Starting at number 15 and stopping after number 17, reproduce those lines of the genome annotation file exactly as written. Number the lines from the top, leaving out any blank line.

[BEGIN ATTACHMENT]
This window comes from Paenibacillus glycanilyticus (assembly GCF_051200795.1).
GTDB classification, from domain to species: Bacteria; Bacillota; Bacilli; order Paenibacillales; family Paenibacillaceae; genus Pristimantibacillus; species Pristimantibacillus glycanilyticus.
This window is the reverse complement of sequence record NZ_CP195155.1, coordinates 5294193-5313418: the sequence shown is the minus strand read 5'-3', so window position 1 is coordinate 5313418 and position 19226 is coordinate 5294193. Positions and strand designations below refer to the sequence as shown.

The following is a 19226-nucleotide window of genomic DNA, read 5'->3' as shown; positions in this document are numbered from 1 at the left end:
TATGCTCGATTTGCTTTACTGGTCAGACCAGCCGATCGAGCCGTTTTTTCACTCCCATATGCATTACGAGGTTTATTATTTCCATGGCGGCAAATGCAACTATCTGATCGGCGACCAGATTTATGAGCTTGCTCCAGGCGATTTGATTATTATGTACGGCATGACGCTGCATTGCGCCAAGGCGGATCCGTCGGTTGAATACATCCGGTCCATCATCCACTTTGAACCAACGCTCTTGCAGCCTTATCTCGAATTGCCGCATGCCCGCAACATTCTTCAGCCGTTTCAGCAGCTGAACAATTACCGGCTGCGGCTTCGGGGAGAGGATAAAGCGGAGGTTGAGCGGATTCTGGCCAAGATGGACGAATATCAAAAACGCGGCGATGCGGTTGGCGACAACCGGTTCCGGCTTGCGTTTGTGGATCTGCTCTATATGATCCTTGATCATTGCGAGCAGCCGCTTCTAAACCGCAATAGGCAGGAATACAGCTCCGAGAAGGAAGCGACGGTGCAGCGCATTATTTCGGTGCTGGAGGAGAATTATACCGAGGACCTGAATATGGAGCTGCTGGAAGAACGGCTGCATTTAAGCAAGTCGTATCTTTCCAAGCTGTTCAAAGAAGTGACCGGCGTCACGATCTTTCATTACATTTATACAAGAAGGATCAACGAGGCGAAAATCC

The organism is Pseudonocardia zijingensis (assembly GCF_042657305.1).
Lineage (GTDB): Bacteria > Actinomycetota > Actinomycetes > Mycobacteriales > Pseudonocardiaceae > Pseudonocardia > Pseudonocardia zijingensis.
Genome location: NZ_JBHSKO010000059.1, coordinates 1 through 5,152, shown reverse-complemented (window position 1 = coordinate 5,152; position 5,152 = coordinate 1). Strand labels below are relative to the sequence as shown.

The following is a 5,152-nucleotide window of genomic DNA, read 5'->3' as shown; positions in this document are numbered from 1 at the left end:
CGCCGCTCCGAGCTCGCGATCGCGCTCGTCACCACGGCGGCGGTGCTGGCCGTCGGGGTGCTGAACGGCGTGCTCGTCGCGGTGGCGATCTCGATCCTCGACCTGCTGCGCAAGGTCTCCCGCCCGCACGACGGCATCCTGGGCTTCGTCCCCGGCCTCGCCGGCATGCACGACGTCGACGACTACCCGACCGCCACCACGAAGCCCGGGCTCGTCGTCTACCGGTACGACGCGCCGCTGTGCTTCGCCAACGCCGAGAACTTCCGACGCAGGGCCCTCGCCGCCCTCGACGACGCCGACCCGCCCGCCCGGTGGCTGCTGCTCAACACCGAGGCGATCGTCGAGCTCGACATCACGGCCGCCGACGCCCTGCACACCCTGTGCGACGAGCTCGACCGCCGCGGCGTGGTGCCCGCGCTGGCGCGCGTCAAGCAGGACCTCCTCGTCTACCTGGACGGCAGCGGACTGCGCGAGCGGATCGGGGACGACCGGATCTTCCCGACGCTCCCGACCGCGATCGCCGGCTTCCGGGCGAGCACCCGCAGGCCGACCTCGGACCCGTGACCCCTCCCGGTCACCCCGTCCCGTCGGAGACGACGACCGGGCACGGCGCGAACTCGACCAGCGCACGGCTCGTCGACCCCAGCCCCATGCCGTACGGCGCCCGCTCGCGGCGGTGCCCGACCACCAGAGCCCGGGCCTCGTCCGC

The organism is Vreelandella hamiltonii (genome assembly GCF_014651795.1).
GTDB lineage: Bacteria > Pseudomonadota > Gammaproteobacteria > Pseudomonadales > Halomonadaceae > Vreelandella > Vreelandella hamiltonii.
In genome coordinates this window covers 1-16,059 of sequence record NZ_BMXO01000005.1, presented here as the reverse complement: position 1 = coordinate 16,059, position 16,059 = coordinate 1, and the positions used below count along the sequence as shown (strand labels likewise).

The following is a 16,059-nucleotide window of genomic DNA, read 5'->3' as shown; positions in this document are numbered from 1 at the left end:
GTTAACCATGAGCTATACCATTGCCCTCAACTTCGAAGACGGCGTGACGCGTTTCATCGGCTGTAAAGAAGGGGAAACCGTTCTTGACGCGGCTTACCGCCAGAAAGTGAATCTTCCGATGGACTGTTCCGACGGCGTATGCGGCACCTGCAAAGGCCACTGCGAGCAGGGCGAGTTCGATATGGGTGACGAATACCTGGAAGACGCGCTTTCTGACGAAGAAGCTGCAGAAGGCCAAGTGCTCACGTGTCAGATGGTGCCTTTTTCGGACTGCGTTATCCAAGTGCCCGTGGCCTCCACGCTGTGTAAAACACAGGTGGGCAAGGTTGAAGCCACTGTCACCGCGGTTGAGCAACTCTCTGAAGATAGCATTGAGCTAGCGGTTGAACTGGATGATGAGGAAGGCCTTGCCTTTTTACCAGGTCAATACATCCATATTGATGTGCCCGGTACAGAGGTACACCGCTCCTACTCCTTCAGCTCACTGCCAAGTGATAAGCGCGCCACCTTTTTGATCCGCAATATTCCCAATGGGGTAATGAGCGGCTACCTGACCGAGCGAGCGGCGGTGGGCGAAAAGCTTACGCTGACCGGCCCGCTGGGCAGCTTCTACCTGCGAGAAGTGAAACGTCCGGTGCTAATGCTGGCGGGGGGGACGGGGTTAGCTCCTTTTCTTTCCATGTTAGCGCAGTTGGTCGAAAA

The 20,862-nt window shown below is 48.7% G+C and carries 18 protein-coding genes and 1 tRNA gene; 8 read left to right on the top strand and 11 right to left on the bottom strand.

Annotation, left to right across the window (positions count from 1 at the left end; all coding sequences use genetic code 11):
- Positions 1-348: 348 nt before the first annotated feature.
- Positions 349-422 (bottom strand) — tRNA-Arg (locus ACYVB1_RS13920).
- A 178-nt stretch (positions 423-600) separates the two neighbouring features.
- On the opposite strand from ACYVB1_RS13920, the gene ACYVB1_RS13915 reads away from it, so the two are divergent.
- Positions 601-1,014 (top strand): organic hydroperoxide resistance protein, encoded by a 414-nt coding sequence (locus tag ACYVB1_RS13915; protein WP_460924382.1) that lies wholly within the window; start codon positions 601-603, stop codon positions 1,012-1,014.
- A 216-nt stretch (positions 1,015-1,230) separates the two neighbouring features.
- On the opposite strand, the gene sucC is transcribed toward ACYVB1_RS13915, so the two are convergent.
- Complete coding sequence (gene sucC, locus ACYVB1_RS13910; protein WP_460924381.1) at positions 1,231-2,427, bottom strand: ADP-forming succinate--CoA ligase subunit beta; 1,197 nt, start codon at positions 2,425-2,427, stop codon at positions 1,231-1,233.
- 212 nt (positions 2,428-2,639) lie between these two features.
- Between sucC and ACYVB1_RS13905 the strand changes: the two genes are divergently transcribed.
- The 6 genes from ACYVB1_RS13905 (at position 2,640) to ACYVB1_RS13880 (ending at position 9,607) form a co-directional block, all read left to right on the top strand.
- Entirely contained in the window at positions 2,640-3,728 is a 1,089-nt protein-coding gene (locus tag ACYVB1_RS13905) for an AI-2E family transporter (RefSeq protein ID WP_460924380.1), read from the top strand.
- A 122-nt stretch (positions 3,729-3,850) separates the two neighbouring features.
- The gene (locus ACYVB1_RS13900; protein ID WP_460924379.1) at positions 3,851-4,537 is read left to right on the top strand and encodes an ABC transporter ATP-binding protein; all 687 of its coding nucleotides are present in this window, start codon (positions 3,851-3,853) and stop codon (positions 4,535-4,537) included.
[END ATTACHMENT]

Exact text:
GTTAACCATGAGCTATACCATTGCCCTCAACTTCGAAGACGGCGTGACGCGTTTCATCGGCTGTAAAGAAGGGGAAACCGTTCTTGACGCGGCTTACCGCCAGAAAGTGAATCTTCCGATGGACTGTTCCGACGGCGTATGCGGCACCTGCAAAGGCCACTGCGAGCAGGGCGAGTTCGATATGGGTGACGAATACCTGGAAGACGCGCTTTCTGACGAAGAAGCTGCAGAAGGCCAAGTGCTCACGTGTCAGATGGTGCCTTTTTCGGACTGCGTTATCCAAGTGCCCGTGGCCTCCACGCTGTGTAAAACACAGGTGGGCAAGGTTGAAGCCACTGTCACCGCGGTTGAGCAACTCTCTGAAGATAGCATTGAGCTAGCGGTTGAACTGGATGATGAGGAAGGCCTTGCCTTTTTACCAGGTCAATACATCCATATTGATGTGCCCGGTACAGAGGTACACCGCTCCTACTCCTTCAGCTCACTGCCAAGTGATAAGCGCGCCACCTTTTTGATCCGCAATATTCCCAATGGGGTAATGAGCGGCTACCTGACCGAGCGAGCGGCGGTGGGCGAAAAGCTTACGCTGACCGGCCCGCTGGGCAGCTTCTACCTGCGAGAAGTGAAACGTCCGGTGCTAATGCTGGCGGGGGGGACGGGGTTAGCTCCTTTTCTTTCCATGTTAGCGCAGTTGGTCGAAAA

The 20,862-nt window shown below is 48.7% G+C and carries 18 protein-coding genes and 1 tRNA gene; 8 read left to right on the top strand and 11 right to left on the bottom strand.

Annotation, left to right across the window (positions count from 1 at the left end; all coding sequences use genetic code 11):